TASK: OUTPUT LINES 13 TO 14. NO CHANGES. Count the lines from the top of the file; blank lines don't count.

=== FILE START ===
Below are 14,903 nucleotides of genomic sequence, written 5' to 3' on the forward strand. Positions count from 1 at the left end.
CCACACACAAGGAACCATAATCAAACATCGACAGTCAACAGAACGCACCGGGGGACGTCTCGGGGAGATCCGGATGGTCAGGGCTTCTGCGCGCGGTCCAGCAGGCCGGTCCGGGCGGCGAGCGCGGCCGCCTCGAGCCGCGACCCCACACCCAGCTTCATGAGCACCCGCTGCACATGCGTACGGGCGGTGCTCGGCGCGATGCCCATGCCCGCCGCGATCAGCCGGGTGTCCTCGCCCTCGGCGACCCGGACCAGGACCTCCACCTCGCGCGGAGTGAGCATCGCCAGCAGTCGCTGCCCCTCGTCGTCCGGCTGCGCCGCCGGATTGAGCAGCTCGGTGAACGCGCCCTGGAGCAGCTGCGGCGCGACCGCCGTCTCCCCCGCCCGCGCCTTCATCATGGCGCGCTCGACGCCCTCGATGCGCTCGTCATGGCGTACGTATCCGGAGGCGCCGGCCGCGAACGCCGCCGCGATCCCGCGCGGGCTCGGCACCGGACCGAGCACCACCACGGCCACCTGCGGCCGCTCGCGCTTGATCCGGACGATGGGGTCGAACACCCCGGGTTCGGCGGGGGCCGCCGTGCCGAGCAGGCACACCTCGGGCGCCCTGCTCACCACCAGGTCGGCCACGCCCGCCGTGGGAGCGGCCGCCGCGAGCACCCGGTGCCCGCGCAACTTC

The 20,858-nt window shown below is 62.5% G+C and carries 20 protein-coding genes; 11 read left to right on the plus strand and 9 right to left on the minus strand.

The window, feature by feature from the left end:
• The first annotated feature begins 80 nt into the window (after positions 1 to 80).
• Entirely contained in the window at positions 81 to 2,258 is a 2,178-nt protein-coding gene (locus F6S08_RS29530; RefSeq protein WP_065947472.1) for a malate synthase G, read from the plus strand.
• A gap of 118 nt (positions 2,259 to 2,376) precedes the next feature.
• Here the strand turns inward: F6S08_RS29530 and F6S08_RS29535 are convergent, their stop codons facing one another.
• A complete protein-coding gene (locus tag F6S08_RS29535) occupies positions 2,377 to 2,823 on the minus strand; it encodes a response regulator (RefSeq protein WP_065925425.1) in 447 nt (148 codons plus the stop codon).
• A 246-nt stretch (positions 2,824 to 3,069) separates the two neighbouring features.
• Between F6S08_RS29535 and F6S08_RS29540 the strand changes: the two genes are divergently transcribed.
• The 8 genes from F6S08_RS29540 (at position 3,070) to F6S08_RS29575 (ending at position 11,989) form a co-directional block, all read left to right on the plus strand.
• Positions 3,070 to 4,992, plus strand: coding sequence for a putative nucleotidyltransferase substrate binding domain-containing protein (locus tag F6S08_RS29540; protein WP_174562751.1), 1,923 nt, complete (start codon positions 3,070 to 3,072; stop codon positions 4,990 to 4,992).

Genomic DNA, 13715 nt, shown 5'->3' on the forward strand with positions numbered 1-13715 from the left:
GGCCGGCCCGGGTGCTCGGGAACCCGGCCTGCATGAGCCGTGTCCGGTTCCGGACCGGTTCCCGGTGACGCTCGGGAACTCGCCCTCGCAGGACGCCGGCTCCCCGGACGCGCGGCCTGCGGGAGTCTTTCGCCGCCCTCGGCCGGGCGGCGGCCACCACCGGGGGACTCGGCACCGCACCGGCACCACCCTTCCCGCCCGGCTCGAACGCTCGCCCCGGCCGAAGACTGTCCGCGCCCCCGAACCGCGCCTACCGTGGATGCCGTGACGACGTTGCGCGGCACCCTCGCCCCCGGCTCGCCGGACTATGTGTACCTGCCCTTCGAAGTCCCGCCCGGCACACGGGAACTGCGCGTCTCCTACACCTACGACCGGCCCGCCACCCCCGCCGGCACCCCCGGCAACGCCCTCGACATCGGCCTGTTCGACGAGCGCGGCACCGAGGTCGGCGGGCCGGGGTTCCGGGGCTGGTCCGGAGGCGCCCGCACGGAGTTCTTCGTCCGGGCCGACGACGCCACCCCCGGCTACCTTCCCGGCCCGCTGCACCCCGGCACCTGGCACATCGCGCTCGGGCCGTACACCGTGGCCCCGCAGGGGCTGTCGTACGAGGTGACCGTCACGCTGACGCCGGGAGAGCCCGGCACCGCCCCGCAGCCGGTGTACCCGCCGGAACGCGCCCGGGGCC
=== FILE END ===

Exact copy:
• Positions 3,070 to 4,992, plus strand: coding sequence for a putative nucleotidyltransferase substrate binding domain-containing protein (locus tag F6S08_RS29540; protein WP_174562751.1), 1,923 nt, complete (start codon positions 3,070 to 3,072; stop codon positions 4,990 to 4,992).

Genomic DNA, 13715 nt, shown 5'->3' on the forward strand with positions numbered 1-13715 from the left: